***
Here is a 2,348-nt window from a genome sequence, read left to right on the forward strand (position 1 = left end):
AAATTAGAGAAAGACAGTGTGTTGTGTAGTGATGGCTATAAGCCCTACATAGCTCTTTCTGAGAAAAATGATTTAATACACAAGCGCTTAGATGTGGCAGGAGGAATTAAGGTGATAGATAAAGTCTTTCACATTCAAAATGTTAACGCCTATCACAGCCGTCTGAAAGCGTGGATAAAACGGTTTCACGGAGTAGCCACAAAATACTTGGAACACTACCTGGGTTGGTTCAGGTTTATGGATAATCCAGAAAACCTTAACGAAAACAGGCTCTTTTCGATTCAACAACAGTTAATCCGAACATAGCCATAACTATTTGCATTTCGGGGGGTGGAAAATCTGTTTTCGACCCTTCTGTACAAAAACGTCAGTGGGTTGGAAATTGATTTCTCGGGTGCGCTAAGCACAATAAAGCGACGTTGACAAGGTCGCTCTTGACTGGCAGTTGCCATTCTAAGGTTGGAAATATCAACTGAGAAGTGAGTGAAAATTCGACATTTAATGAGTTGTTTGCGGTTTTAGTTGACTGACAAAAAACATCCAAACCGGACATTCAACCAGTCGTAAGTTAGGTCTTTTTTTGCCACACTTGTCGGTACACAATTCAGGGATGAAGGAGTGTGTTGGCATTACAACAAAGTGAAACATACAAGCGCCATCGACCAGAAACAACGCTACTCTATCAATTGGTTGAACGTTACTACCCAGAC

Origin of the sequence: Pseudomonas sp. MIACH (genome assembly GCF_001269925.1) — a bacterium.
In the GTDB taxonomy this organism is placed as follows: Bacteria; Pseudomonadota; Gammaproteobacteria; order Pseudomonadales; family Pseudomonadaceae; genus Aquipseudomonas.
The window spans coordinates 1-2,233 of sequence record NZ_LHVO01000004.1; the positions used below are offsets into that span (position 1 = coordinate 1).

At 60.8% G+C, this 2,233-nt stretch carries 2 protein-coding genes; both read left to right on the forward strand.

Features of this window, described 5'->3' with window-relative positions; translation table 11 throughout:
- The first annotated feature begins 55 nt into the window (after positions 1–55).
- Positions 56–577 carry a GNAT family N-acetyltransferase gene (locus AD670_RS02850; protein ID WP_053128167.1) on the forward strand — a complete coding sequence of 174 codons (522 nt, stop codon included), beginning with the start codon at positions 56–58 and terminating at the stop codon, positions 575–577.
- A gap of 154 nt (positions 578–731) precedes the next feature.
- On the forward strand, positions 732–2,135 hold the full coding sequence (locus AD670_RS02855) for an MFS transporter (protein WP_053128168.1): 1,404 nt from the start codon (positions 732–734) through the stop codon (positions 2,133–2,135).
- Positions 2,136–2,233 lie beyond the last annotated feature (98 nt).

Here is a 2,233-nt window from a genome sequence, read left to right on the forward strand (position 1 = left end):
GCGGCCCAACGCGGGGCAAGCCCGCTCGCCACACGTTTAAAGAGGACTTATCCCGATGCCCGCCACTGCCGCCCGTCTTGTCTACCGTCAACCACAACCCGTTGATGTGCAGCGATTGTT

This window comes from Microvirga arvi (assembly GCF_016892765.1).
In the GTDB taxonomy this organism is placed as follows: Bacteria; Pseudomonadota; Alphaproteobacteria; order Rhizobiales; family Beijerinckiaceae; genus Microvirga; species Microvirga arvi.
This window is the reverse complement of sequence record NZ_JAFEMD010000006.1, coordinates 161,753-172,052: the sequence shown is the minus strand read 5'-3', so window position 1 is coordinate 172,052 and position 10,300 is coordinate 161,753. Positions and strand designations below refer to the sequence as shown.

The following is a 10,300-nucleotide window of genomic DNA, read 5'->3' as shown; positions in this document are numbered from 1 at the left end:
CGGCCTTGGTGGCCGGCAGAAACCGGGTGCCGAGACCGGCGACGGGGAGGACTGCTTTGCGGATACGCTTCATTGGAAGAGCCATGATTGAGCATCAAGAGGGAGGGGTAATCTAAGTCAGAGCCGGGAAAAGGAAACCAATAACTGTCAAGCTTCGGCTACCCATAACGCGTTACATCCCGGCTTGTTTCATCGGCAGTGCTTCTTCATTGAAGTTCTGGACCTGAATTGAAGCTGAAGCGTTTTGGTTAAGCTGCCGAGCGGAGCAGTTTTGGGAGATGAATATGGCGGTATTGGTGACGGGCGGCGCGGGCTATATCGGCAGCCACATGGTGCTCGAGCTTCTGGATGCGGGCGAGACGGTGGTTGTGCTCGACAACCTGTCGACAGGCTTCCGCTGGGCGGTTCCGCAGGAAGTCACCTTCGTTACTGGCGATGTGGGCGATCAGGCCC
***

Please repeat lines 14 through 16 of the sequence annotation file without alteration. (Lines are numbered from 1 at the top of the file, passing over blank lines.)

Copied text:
GCGGCCCAACGCGGGGCAAGCCCGCTCGCCACACGTTTAAAGAGGACTTATCCCGATGCCCGCCACTGCCGCCCGTCTTGTCTACCGTCAACCACAACCCGTTGATGTGCAGCGATTGTT

This window comes from Microvirga arvi (assembly GCF_016892765.1).
In the GTDB taxonomy this organism is placed as follows: Bacteria; Pseudomonadota; Alphaproteobacteria; order Rhizobiales; family Beijerinckiaceae; genus Microvirga; species Microvirga arvi.